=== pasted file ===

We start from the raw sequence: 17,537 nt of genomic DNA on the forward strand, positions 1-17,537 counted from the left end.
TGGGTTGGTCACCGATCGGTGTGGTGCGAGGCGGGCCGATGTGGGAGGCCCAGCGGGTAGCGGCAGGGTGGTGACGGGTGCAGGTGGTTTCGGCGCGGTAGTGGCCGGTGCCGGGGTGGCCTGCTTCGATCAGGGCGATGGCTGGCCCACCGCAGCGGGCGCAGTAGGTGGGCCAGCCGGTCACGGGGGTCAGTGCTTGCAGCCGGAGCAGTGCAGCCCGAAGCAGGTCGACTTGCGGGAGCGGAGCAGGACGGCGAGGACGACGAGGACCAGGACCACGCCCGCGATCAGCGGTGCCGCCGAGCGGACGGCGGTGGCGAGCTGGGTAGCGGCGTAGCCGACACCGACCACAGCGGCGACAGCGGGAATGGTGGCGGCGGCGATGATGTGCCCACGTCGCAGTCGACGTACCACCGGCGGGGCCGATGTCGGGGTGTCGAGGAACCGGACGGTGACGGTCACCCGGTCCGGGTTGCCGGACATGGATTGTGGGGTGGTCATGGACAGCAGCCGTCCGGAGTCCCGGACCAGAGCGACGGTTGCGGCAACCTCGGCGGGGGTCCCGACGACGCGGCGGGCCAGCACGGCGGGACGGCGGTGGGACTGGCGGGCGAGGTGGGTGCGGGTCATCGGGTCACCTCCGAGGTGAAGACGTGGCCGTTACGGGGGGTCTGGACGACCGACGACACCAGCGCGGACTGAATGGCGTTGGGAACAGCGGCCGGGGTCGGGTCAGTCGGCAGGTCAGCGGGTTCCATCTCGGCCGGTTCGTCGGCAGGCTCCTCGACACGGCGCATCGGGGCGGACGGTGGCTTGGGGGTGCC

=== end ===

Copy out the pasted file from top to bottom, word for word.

We start from the raw sequence: 17,537 nt of genomic DNA on the forward strand, positions 1-17,537 counted from the left end.
TGGGTTGGTCACCGATCGGTGTGGTGCGAGGCGGGCCGATGTGGGAGGCCCAGCGGGTAGCGGCAGGGTGGTGACGGGTGCAGGTGGTTTCGGCGCGGTAGTGGCCGGTGCCGGGGTGGCCTGCTTCGATCAGGGCGATGGCTGGCCCACCGCAGCGGGCGCAGTAGGTGGGCCAGCCGGTCACGGGGGTCAGTGCTTGCAGCCGGAGCAGTGCAGCCCGAAGCAGGTCGACTTGCGGGAGCGGAGCAGGACGGCGAGGACGACGAGGACCAGGACCACGCCCGCGATCAGCGGTGCCGCCGAGCGGACGGCGGTGGCGAGCTGGGTAGCGGCGTAGCCGACACCGACCACAGCGGCGACAGCGGGAATGGTGGCGGCGGCGATGATGTGCCCACGTCGCAGTCGACGTACCACCGGCGGGGCCGATGTCGGGGTGTCGAGGAACCGGACGGTGACGGTCACCCGGTCCGGGTTGCCGGACATGGATTGTGGGGTGGTCATGGACAGCAGCCGTCCGGAGTCCCGGACCAGAGCGACGGTTGCGGCAACCTCGGCGGGGGTCCCGACGACGCGGCGGGCCAGCACGGCGGGACGGCGGTGGGACTGGCGGGCGAGGTGGGTGCGGGTCATCGGGTCACCTCCGAGGTGAAGACGTGGCCGTTACGGGGGGTCTGGACGACCGACGACACCAGCGCGGACTGAATGGCGTTGGGAACAGCGGCCGGGGTCGGGTCAGTCGGCAGGTCAGCGGGTTCCATCTCGGCCGGTTCGTCGGCAGGCTCCTCGACACGGCGCATCGGGGCGGACGGTGGCTTGGGGGTGCC